History walk 11: The tracks across the mediaeval East Field

Physical Character


These ‘green’ tracks are shown on the Digital Map.  They are now about 12 feet wide and are surfaced with hardcore and gravel as they are regularly used by large farm vehicles for access to the cropped fields.   They are bordered by narrow strips of a wide range of wild flowers – nettles, burdock, mallow and lesser bindweed in profusion in August.  The O.S. map of 1884 shows that the fields were surrounded by hedges, but these have nearly all been removed, however, along the track between Mill Lane and the Hemsby Road.  Just before the houses are reached there is a short stretch of hawthorn hedge on the north side.


Although these tracks are not registered as public footpaths they are regularly walked by local people.


Historical Ecology


These are tracks across what was once the mediaeval East Field.  The Enclosure Award of 1812 required that they should be ‘private roads’ 18 feet wide to enable the numerous farmers to have access to their individual fields.  They are the ‘private roads’ numbered 2, 3, 4 and 5 on the Enclosure Map of 1812.  Surely they already existed from the days of the open fields?  It was not until 1812 that some of the strips were finally enclosed and awarded to individual owners.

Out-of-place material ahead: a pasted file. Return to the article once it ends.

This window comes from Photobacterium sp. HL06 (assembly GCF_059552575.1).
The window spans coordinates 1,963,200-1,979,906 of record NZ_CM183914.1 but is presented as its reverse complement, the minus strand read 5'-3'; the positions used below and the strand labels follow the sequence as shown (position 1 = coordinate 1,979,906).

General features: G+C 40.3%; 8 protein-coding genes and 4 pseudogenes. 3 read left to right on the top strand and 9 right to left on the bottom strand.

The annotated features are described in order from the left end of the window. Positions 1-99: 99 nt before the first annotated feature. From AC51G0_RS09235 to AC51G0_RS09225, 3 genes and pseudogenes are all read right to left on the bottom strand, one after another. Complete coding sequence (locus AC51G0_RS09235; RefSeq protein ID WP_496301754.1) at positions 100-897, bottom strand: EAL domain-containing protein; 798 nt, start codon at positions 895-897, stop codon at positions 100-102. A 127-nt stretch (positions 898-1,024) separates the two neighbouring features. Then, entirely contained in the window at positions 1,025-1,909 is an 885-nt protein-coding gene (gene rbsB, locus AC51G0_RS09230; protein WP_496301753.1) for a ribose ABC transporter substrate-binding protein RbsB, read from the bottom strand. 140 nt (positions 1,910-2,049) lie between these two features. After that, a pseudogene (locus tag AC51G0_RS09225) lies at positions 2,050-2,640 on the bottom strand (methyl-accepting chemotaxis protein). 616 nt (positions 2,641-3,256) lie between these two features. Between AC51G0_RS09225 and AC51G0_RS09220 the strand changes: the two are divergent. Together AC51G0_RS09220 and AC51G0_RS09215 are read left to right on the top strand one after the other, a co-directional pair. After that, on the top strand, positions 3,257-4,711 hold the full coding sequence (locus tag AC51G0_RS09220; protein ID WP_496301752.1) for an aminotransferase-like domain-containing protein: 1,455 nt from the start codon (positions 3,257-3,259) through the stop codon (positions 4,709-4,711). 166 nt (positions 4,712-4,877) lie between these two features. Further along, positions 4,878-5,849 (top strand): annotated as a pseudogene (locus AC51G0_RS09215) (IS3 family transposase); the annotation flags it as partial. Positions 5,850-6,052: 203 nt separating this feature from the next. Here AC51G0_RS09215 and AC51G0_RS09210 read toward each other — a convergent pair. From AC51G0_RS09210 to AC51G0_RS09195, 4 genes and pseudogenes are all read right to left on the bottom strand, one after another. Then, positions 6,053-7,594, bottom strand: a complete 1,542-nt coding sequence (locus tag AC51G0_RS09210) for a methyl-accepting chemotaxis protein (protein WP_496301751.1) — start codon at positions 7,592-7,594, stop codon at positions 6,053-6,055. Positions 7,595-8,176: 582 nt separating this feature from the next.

1.  The track going east from Pratts Loke at TG457185

2.  The track going north to Somerton Road at TG464188

3.  At the junction with Mill Lane at TG471185

4.  The track going west towards Hemsby Road

5.  Looking back east along the track towards the wind turbine

6.  The track at TG466184 approaching Hemsby Road

7.  Looking back as the track reaches Hemsby Road at TG463182

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